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(Enlarge) Tom Ferguson is set to step down this month as the mayor of Westminser. He was elected in May 2005, and prior to that served on the Common Council for one term. Westminster election for a new mayor is May 11. (File staff photo by June Lee)

Tom Ferguson describes himself as a proud native of Westminster.

Born and raised in the city, the 67-year-old spent only a few years outside city limits while serving in the military.

He has seen Westminster's population grow from 6,000 when he was a child to 18,000 now, and experienced first-hand the conveniences -- and inconveniences -- that growth brings.

For the past eight years, Ferguson has served his home town in public office, first as a councilman and now -- until this month's May 1 election -- as mayor.

This month marks the end of Ferguson's four-year mayoral term.

After some thought, he decided not to seek reelection, so his name will not appear on the ballot with the other four seeking his office.

"I really want to take time for myself and family," Ferguson said of his reason to not run.

Married for more than 40 years, Ferguson and his wife Sandy have two grown sons and several grandchildren -- all of them now out of Maryland.

"I know, for me, it is time to pack it in," Ferguson said. "It's time to do something else."

He cited memorable times as mayor -- from ribbon-cutting ceremonies to painting Easter eggs at child care centers -- but said he'll also miss working with the city's staff.

"There are parts of this I'll clearly miss," he said. "Ninety-five percent of the time, maybe more than that, has been a great experience."

"We have very talented, very qualified people working for the city," Ferguson added. "They are very dedicated. You need qualified people on staff who know what they're doing and can think outside of the box."

Fluid experience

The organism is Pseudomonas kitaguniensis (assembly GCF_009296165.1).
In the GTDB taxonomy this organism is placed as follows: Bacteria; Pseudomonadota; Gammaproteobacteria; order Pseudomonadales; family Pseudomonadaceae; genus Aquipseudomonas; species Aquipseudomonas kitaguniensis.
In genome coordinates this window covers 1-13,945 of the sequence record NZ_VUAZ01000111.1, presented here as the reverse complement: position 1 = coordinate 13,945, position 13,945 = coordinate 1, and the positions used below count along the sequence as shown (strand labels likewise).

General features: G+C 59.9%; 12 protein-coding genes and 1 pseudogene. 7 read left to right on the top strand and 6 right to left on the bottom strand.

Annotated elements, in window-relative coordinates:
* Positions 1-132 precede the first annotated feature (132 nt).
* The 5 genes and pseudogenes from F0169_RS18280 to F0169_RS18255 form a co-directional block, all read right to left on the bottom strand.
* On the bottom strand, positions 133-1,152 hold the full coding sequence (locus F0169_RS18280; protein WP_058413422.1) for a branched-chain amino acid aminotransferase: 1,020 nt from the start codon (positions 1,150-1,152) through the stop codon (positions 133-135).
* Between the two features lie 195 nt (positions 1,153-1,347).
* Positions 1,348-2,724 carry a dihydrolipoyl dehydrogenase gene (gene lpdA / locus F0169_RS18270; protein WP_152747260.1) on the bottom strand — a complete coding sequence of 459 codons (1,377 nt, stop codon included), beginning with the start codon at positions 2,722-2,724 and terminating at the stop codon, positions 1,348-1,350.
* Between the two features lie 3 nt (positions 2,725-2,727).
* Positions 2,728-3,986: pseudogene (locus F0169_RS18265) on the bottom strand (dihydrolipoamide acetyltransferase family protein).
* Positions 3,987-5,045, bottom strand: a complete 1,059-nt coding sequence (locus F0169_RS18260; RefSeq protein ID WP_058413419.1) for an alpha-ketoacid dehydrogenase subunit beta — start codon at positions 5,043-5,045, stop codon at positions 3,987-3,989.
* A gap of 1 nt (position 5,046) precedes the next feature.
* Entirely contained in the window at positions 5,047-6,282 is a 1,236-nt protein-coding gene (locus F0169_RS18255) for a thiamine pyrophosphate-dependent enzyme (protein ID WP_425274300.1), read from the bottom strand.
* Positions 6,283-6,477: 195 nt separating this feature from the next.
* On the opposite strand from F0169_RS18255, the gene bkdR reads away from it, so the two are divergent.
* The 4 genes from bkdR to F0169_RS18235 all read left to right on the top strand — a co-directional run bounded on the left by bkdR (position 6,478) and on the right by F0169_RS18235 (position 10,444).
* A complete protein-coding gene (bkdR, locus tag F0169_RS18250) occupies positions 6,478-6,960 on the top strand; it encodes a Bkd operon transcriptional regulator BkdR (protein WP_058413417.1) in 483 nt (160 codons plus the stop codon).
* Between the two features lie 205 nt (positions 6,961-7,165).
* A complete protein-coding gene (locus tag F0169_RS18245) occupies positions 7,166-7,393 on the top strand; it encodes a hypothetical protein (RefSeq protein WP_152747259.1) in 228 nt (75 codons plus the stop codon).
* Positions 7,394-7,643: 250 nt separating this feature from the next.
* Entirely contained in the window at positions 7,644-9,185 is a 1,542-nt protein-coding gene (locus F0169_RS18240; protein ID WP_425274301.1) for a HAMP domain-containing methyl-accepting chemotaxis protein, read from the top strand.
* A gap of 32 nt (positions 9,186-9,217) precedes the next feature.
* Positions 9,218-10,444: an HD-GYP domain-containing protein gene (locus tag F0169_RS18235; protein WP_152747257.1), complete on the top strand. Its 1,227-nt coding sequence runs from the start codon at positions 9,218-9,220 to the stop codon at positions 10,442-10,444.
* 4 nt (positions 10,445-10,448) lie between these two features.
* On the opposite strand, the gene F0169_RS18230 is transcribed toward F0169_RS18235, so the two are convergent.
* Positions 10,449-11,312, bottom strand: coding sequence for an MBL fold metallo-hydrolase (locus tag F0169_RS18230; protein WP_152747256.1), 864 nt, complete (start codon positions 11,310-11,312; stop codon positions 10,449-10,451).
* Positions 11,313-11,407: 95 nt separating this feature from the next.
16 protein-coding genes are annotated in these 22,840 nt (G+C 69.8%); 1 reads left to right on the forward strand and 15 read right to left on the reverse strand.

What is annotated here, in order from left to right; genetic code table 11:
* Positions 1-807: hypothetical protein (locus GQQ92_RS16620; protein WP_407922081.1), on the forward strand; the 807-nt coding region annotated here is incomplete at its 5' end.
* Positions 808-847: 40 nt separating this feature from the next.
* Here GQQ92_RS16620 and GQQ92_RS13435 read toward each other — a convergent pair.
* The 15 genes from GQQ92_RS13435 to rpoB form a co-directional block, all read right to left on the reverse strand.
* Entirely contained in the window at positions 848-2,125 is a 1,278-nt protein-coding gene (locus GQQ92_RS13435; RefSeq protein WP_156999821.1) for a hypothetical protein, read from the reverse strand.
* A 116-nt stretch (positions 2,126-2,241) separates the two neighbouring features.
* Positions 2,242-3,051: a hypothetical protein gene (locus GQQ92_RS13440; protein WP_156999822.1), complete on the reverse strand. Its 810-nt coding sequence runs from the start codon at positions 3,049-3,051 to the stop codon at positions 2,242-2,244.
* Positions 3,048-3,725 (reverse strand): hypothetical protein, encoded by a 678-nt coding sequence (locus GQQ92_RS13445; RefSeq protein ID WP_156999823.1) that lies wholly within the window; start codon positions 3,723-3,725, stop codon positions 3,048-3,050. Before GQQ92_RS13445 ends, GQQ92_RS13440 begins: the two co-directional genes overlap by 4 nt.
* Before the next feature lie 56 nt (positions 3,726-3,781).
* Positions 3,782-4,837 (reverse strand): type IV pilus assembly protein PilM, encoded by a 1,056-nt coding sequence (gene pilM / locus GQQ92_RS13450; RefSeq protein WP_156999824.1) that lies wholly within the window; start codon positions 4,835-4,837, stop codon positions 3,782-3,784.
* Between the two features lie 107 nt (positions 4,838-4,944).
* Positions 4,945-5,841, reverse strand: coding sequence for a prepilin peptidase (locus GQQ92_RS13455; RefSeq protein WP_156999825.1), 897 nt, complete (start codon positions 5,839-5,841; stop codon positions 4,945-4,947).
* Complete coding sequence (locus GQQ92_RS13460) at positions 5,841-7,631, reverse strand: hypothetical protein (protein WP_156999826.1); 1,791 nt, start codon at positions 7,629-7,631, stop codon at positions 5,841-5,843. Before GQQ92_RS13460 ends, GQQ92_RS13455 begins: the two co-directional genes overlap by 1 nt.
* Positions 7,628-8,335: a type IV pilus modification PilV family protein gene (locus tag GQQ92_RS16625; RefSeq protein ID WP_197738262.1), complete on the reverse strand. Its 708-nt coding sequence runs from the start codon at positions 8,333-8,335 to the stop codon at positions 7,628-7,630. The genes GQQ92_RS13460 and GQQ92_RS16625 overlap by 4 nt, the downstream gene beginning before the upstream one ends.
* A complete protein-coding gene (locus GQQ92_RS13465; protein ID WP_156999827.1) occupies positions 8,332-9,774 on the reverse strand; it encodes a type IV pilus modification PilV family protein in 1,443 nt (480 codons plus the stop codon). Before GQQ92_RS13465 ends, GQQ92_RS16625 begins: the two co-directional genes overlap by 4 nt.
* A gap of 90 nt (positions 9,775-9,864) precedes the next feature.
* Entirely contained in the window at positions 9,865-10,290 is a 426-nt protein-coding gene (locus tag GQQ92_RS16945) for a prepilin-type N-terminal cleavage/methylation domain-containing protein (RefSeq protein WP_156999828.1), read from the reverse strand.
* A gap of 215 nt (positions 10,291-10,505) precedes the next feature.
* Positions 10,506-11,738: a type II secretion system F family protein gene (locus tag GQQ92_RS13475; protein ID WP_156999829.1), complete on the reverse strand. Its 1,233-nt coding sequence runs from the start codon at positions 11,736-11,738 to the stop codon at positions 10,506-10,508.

Ferguson's term in office has been marked by the city's struggle with water resources.

Last year the Maryland Department of the Environment imposed building restrictions in Westminster until a plan was put in place outlining the city's ability to secure water in the event of a drought.

For the majority of Ferguson's reign as mayor, he, staff and the Common Council has had to design that plan, which included the building of the seven-mile-long Medford Quarry pipeline, the construction of a new wastewater treatment plant and cooperation with the county government to secure other possible sources for water.

"Water will continue to be an issue," he said. "This whole area, this whole region, is restrained in terms of growth because of water and how MDE ... issues permits for wells or whatever source," Ferguson said.

Water also dominated the city's budget during Ferguson's tenure, with more than $15 million needed to complete the pipeline and wastewater treatment plant.

And the water issues continues to "ripple" through the city -- last month the council approved a new, higher rate structure for water and sewer services. Residents had sought to get the increases delayed or phased in, but officials said the change was needed now.

Austere outlook

Even with the revenue boost from new water rates, Ferguson believes the city will have "tight budgets" over the next couple of years until the economy turns around.

"It will be a challenge for sure," he said. "You have to figure out what is the principle mission and focus on those things. Other things are nice to have and you want to have ... but look at the revenue resources.

"Citizens have to come to accept the fact that the government can't do everything, and what it does do costs money and has to be paid for," he added.

Ferguson has overseen the creation of a new, city administrator position within county government, but also implemented a cutback in hours of service for many city staffers. Since October 2008, city hall has been open only four days a week, Monday through Thursday, 7 a.m. to 6 p.m.

The mayor also noted that the city's Web site is also being revamped; the new version is scheduled to debut in July - after Ferguson has left office.

Asked if he might attend council meetings in the future, the mayor admitted, "There will probably be that temptation. ... But when you're done, you're done."

That doesn't mean Ferguson is planning to go anywhere, however.

"Sandy and I are here for the duration," Ferguson said. "This is our home. It will be nice to have the freedom to pick up and (travel)."

Current council member and mayoral candidate Suzanne Albert said she appreciates Ferguson's legacy of service.

"I just find him as a true gentleman very willing to be supportive of his community," she said. "I think he is an excellent mayor and a role model for me to follow."

Ferguson says he only did his best.

"All of us have this little voice in us where you know whether you're doing your very best," Ferguson said. "You can't do more than you're best.

"I did my best."

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